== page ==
UNMARRIED women and those who never have children struggle to find their place in society, new research from an Edge Hill University academic reveals.
Interviews with women over 50 who have never married and/or never had children, found they often faced a battle for status and identity, compared with married women and mothers.
Edge Hill psychologist and research assistant Sergio A. Silverio found women who hadn’t followed the “normal” life course often suffered from loneliness and relied more heavily on long-standing friendships with women in the same situation rather than close family.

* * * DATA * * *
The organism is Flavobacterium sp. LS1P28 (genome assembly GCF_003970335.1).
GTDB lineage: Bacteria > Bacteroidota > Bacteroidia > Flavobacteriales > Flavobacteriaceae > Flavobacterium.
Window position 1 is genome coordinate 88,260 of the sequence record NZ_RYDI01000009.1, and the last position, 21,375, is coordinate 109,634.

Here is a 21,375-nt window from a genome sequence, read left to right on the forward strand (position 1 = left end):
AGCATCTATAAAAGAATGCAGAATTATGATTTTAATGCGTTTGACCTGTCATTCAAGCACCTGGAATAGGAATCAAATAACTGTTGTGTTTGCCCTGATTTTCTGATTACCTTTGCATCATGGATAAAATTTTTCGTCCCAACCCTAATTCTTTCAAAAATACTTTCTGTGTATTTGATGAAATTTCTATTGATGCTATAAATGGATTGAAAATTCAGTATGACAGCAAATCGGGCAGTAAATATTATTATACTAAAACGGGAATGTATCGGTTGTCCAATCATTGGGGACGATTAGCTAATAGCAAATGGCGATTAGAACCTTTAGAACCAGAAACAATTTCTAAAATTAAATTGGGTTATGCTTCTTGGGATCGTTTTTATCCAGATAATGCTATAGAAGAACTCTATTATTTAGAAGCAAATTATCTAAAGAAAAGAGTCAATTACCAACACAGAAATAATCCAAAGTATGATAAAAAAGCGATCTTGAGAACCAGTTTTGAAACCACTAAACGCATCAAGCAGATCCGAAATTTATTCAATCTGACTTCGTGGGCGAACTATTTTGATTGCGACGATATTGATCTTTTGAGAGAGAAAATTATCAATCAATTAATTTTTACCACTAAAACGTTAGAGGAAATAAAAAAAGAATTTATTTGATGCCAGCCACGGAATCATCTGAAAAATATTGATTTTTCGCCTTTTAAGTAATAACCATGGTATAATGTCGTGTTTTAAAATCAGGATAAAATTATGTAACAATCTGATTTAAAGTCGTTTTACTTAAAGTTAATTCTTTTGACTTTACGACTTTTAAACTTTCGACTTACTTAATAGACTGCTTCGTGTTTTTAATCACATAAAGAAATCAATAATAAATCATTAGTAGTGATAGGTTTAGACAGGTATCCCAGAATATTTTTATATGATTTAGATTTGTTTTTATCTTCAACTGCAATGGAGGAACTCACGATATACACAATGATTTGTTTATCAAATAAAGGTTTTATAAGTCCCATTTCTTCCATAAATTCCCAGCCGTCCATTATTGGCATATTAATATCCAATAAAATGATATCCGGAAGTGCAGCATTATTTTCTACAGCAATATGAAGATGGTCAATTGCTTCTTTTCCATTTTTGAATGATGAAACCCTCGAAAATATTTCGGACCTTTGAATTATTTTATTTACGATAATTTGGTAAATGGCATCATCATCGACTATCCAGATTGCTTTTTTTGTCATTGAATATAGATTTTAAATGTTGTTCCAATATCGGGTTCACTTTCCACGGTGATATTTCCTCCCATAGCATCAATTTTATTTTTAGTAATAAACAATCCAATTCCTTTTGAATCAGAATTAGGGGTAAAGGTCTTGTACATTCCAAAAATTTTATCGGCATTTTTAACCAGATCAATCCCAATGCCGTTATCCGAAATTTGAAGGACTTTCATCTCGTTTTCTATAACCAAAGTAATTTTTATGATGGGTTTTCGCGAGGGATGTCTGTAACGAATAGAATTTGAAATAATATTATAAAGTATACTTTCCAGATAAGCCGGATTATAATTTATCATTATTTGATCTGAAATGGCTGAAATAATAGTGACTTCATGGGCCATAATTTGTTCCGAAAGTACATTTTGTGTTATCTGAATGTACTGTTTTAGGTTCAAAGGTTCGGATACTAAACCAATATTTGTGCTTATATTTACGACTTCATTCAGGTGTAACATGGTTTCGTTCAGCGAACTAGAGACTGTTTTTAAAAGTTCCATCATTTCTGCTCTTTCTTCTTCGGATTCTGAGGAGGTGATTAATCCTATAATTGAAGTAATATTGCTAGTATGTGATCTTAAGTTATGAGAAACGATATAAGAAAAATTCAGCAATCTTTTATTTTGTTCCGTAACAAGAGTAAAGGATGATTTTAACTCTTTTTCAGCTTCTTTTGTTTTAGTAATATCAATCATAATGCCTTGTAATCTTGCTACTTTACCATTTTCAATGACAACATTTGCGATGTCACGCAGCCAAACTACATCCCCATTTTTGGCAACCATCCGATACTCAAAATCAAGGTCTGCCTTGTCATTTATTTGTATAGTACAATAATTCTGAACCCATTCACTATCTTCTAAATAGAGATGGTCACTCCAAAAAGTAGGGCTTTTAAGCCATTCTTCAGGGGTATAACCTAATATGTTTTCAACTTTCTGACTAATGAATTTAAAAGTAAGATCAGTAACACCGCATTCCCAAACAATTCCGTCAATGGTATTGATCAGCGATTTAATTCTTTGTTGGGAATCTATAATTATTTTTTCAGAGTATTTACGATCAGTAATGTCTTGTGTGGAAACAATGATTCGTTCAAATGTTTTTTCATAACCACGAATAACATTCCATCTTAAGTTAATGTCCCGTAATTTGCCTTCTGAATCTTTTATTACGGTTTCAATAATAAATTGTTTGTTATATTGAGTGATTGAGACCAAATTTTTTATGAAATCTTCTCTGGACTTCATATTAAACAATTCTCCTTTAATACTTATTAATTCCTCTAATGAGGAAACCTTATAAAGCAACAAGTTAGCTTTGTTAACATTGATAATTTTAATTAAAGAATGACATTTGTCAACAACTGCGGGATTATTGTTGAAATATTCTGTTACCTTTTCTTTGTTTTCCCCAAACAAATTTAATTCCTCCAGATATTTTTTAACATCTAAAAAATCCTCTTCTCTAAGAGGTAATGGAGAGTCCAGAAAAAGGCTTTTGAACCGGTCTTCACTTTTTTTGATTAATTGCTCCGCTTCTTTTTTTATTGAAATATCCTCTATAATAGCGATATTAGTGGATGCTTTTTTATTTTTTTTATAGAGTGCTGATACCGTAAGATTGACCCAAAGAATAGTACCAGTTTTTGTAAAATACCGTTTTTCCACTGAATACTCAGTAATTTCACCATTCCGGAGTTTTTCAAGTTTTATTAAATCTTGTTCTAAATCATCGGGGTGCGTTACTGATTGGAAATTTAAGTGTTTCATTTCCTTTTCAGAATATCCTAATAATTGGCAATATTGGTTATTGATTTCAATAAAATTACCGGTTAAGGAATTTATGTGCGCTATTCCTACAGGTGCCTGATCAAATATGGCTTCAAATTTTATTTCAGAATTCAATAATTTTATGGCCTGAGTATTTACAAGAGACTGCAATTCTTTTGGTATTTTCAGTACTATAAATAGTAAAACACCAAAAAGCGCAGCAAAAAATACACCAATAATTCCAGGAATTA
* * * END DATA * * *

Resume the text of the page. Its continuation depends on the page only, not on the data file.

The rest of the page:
Sergio interviewed 12 women aged between 50 and 78, six of whom had children, who had followed a “non-normative life course” (had not married and/or had children).
He found that as these women weren’t acting as carers for grandchildren and partners like many of their peers they often felt marginalised and lonely despite otherwise leading fulfilled lives.
Sergio, who works in Edge Hill’s evidence-based practice research centre in the faculty of health and social care, presented his findings on July 13 at the British Psychological Society’s 30th Psychology of Women Conference.